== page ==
SwimmingClifford Barry, Canadian Olympian and Coach of Victor Davis, Dies at 75

Clifford Barry, Canadian Olympian and Coach of Victor Davis, Dies at 75


Clifford Barry, Canadian Olympian and Coach of Victor Davis, Dies at 75

Clifford Barry, a significant figure in Canadian aquatic sports, has died at the age of 75. Barry was a multi-sport standout, as he starred athletically as a two-time Olympian in water polo, and then found success as an Olympic coach in swimming.

Barry represented Canada in water polo at the 1972 Olympic Games in Munich and at the 1976 Games in Montreal. He was the team captain during his first Olympic appearance. Following his water polo days, Barry shifted his attention to the deck – and to swimming. He was a three-time Canadian Swim Coach of the Year (1982, 1984, 1986) and guided the career of Victor Davis, an inductee into the International Swimming Hall of Fame. Barry is a member of the Canadian Swimming Coaches Hall of Fame.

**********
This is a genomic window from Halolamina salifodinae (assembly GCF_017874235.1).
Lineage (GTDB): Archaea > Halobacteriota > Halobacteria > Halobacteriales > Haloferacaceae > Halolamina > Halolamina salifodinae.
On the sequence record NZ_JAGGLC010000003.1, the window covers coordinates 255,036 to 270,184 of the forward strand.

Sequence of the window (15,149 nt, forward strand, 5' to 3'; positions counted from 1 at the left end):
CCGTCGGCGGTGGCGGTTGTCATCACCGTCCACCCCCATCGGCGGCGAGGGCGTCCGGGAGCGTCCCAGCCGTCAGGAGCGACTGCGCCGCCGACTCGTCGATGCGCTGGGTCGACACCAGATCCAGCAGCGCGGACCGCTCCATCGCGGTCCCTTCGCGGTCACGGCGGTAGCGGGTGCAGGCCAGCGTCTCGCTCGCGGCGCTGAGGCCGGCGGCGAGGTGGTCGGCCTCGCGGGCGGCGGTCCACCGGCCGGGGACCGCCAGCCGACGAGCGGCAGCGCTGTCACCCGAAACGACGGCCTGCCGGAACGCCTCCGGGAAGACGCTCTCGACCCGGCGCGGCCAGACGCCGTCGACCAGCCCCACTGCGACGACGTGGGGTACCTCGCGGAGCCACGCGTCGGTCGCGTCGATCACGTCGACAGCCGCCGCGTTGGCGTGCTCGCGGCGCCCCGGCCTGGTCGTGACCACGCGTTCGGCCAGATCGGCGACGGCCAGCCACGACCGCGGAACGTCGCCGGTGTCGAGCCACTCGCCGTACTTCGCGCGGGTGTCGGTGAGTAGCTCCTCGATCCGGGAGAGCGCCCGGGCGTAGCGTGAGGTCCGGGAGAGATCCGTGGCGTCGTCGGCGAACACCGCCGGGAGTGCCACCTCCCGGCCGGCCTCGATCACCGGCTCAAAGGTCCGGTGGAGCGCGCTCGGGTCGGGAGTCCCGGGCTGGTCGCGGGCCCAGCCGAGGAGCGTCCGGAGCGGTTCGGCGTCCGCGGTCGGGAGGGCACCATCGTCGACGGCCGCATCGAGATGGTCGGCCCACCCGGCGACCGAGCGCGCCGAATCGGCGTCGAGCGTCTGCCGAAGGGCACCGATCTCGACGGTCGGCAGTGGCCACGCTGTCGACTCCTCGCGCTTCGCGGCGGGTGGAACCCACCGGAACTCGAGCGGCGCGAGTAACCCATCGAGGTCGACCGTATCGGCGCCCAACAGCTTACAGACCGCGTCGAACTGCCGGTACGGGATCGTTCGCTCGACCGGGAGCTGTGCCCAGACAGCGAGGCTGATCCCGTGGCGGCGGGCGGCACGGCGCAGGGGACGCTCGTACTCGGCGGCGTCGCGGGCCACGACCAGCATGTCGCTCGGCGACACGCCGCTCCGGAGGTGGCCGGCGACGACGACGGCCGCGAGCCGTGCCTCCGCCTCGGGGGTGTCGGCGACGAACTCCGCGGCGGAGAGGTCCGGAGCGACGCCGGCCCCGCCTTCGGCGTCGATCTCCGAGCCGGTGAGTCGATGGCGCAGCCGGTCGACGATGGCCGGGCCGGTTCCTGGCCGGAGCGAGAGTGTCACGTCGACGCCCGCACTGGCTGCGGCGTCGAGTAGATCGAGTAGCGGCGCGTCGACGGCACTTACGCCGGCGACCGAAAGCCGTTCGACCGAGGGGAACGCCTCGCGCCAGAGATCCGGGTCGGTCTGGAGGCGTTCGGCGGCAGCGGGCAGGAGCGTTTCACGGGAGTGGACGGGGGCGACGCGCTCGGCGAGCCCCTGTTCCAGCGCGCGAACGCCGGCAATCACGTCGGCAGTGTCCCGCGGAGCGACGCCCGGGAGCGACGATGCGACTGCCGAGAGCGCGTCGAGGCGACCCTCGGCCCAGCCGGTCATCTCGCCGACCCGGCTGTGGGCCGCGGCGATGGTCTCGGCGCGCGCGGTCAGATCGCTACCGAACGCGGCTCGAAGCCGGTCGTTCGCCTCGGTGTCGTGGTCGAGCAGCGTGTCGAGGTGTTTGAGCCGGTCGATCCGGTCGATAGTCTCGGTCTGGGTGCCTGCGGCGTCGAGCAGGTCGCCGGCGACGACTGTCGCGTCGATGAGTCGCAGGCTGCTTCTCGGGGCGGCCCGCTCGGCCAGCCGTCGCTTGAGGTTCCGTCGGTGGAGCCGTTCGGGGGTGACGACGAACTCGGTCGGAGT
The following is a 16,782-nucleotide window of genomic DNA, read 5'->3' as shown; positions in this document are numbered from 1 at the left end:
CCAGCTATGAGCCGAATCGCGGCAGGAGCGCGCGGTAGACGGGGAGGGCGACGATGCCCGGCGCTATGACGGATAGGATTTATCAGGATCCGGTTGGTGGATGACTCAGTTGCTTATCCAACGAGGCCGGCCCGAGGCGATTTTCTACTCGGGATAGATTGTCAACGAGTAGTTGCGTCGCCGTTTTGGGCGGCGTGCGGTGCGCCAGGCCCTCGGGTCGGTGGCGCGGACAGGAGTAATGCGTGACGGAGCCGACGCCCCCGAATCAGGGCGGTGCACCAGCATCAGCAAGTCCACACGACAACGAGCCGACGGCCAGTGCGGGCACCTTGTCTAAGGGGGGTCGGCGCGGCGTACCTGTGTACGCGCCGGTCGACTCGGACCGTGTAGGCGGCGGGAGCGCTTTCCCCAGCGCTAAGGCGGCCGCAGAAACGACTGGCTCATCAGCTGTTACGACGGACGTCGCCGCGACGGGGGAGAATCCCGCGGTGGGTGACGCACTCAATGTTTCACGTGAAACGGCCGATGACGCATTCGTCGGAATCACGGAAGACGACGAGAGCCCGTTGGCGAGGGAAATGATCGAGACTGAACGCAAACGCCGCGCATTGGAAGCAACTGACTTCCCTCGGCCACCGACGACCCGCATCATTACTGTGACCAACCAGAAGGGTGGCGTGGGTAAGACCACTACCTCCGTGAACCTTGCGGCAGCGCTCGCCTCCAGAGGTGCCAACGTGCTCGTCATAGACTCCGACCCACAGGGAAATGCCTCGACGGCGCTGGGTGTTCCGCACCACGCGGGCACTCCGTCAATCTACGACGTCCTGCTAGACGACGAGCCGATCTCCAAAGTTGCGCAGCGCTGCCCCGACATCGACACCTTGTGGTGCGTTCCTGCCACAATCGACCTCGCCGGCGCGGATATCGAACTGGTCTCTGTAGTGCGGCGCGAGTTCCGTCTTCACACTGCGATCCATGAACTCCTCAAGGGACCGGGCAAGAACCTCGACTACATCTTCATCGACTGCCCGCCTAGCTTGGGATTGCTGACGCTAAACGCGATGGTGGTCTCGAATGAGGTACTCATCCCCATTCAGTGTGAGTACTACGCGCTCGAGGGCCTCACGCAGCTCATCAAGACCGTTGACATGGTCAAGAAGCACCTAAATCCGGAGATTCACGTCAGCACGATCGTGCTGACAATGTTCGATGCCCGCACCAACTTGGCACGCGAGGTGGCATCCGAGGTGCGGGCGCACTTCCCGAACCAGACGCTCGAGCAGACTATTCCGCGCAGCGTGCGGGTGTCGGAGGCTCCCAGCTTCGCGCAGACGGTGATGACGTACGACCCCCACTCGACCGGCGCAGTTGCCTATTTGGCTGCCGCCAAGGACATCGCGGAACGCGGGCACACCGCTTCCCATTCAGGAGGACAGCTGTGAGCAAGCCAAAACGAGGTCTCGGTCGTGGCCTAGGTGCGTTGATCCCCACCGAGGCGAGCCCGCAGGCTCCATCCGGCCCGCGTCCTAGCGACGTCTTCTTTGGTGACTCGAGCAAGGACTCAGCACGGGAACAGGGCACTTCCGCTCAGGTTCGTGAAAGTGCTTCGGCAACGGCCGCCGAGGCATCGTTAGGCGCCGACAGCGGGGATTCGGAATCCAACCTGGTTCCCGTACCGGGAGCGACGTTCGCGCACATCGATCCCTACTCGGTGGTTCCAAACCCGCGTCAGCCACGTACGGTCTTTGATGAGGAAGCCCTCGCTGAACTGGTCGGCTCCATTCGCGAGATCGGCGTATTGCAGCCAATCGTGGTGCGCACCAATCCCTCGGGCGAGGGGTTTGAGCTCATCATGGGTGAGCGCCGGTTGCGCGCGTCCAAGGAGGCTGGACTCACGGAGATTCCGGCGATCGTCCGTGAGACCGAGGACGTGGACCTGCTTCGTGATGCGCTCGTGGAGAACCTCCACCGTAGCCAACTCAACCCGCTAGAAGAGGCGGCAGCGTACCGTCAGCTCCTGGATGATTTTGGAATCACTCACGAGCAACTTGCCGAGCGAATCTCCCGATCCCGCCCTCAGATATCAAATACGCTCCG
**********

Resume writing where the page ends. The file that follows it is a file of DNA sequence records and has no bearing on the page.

Mentoring Davis was the highlight of Barry’s coaching career. Davis first won a world championship in the 200 breaststroke in 1982, then won that event at the 1984 Olympics in Los Angeles, where Davis also claimed the silver medal in the 100 breaststroke. Davis was the world champion in 1986 in the 100 breaststroke and took silver in the 200 distance.

“In my younger years, I was a competitive swimmer, but then I started playing water polo,” Barry once said. “After playing water polo, I went into coaching swimming. I loved the water and I loved people a lot. I had coached before, working in a boys’ club and also (coaching) little kids. I knew I liked it and I knew I wanted to be near the water. There were no coaching jobs in water polo at the time, so someone told me there was a (swim coach) job in Guelph. They hired me and that’s where I met Victor Davis.”





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